Newme wrote:
May 17th, 2019, 5:32 pm
The philosophically esteemed, honorary L Frank Baum, brilliantly depicted 3 elements of this higher GOoD, as symbolized by the brain (intelligent design), heart (“the kingdom of God is within you”) and courage (will expressed as love). If you contemplate this within your noggin, you will find some sense in there. ;)
This, yes, within its limited and somewhat disingenuous context. I have no problem with the various epicyclic permutations of the god concept.

The entity-giving-entity to fill a creative void - still no. Point being, I'm pretty sure neither does h_k_s, who thought gobbledygook was an acceptable substitute for philosophical rigour.

Re: How would God know He/She was reborn?

Posted: May 17th, 2019, 8:54 pm
by Felix
Alias, FYI, God has ordained that h_k_s may not write more than 6 sentences in any forum post, so don't bother asking him to expound on his statements.

Re: How would God know He/She was reborn?

Posted: May 17th, 2019, 10:14 pm
by Alias
Too late! Though I would have settled for one sentence in a language I speak. 'sawright, though

Re: How would God know He/She was reborn?

Posted: May 18th, 2019, 11:14 am
by h_k_s
Felix wrote:
May 17th, 2019, 8:54 pm
Alias, FYI, God has ordained that h_k_s may not write more than 6 sentences in any forum post, so don't bother asking him to expound on his statements.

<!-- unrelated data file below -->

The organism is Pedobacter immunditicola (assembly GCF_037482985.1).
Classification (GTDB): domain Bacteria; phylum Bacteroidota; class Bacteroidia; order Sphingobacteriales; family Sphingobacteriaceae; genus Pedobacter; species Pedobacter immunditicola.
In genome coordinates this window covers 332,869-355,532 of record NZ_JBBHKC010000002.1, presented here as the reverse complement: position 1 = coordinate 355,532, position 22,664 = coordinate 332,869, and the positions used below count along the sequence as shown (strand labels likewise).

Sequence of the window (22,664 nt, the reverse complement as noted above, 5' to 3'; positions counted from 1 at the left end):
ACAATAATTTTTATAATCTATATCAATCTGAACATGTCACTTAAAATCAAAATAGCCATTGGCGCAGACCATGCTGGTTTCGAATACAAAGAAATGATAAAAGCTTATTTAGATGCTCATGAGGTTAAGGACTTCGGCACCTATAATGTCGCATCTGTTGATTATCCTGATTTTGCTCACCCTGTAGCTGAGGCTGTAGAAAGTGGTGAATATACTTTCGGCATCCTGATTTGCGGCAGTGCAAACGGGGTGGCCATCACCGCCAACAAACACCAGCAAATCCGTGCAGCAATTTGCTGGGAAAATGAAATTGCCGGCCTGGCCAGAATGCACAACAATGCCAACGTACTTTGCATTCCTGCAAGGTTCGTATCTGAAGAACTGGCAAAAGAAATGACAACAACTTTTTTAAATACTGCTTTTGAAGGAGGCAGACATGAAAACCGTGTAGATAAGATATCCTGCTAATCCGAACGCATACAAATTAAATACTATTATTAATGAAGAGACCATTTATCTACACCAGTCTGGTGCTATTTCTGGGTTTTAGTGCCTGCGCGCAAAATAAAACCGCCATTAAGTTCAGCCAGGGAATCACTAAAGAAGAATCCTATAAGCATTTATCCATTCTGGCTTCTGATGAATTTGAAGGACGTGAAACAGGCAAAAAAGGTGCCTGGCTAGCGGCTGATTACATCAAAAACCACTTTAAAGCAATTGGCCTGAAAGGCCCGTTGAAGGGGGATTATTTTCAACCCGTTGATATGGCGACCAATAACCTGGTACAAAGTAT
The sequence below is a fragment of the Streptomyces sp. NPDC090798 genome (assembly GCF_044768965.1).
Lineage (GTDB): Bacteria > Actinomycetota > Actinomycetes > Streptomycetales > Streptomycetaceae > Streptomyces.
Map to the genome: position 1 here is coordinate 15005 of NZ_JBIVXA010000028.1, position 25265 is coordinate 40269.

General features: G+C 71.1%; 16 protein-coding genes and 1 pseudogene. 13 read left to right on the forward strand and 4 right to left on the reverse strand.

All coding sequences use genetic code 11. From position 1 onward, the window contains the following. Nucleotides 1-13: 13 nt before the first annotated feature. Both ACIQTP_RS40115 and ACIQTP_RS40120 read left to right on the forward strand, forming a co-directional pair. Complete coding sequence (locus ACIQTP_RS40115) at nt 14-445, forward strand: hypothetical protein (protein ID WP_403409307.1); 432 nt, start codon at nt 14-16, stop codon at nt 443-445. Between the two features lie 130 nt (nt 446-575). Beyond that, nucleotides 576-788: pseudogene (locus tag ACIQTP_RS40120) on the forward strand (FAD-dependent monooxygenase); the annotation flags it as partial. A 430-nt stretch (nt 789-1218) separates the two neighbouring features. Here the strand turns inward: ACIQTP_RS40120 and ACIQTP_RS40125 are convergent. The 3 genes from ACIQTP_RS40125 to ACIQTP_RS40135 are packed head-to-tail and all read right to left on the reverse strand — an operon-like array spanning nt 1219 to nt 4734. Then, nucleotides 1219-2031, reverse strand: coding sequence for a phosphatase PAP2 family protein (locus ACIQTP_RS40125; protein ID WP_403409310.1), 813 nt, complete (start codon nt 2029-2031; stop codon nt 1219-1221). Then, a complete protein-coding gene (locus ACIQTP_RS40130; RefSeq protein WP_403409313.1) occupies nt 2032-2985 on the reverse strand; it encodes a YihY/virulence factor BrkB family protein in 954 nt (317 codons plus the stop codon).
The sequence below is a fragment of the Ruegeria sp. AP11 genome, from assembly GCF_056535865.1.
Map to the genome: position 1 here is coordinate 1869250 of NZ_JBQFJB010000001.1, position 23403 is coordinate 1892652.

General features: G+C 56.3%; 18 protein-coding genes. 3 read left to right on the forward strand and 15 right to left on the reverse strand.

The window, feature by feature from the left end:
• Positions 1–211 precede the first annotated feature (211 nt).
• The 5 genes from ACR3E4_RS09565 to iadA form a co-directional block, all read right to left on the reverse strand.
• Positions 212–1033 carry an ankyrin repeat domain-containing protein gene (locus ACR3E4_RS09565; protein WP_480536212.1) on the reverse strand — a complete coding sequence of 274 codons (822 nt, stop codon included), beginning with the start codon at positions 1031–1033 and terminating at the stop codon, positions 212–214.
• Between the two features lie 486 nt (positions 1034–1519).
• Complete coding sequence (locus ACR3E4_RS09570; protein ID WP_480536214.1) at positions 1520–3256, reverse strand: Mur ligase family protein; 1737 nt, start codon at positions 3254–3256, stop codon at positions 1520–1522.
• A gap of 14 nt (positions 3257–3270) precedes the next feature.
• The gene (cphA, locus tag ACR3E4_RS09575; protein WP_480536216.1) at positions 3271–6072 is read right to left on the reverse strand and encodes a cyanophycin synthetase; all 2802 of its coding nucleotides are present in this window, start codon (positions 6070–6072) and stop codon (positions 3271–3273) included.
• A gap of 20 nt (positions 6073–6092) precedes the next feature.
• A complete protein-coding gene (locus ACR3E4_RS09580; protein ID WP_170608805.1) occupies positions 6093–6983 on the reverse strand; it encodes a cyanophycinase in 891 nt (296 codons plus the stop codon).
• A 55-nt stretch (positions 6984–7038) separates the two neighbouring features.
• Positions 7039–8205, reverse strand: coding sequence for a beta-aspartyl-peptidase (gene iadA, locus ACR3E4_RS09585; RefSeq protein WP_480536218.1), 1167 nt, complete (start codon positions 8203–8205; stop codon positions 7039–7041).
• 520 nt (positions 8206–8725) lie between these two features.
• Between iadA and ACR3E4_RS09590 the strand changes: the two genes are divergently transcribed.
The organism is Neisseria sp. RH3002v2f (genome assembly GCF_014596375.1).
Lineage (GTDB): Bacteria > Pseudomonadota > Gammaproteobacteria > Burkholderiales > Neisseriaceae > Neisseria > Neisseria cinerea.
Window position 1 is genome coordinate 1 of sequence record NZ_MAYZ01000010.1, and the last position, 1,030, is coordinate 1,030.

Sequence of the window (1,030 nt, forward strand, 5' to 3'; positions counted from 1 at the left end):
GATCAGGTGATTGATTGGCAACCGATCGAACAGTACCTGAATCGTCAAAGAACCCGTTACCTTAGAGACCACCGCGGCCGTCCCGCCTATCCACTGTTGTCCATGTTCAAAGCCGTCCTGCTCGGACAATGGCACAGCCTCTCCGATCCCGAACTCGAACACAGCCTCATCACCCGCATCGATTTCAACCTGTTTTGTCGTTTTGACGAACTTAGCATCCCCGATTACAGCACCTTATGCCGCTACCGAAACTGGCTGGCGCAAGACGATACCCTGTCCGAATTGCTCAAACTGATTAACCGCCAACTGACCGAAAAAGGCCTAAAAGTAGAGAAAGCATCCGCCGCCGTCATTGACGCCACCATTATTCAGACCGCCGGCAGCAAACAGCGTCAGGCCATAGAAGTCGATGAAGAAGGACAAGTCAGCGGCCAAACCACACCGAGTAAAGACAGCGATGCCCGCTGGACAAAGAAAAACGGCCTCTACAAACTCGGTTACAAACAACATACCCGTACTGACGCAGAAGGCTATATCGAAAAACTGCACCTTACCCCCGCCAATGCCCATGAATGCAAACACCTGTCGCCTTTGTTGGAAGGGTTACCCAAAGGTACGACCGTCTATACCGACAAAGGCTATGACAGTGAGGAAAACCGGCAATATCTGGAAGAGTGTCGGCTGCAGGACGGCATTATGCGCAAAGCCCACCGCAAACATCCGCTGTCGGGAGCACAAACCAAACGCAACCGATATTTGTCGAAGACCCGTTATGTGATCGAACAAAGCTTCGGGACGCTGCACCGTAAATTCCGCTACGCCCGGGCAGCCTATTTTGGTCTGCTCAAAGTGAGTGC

I actually do prefer to keep it short and sweet, yes.

That avoids the fallacy of pontification.

Re: How would God know He/She was reborn?

Posted: May 18th, 2019, 11:18 am
by h_k_s
Alias wrote:
May 17th, 2019, 7:49 pm
Newme wrote:
May 17th, 2019, 5:32 pm
The philosophically esteemed, honorary L Frank Baum, brilliantly depicted 3 elements of this higher GOoD, as symbolized by the brain (intelligent design), heart (“the kingdom of God is within you”) and courage (will expressed as love). If you contemplate this within your noggin, you will find some sense in there. ;)
This, yes, within its limited and somewhat disingenuous context. I have no problem with the various epicyclic permutations of the god concept.

The entity-giving-entity to fill a creative void - still no. Point being, I'm pretty sure neither does h_k_s, who thought gobbledygook was an acceptable substitute for philosophical rigour.
Aquinas had said almost everything you need to read about the Philosophy-God.

Prior to Aquinas, Aristotle himself imagined a group of Gods based on the numerous stars in the night sky that he could see -- around 50 or so. But additionally Aristotle surmised that this or these Philosophy-God(s) were immersed in themselves because to be anything other would be less than perfect. In other words, for God to consider humans would be like a human considering a dog pile -- revolting.

So if you want to study God then study Aquinas. Don't ask me to regurgitate him for you.

Re: How would God know He/She was reborn?

Posted: May 18th, 2019, 11:20 am
by h_k_s
The Aristotelean concept of God is also consistent with Modern British Empiricism -- that God is immersed in Himself/Herself/Itself.

You can read about that in Roger Scruton's book "Modern Philosophy" -- a good buy and a great read.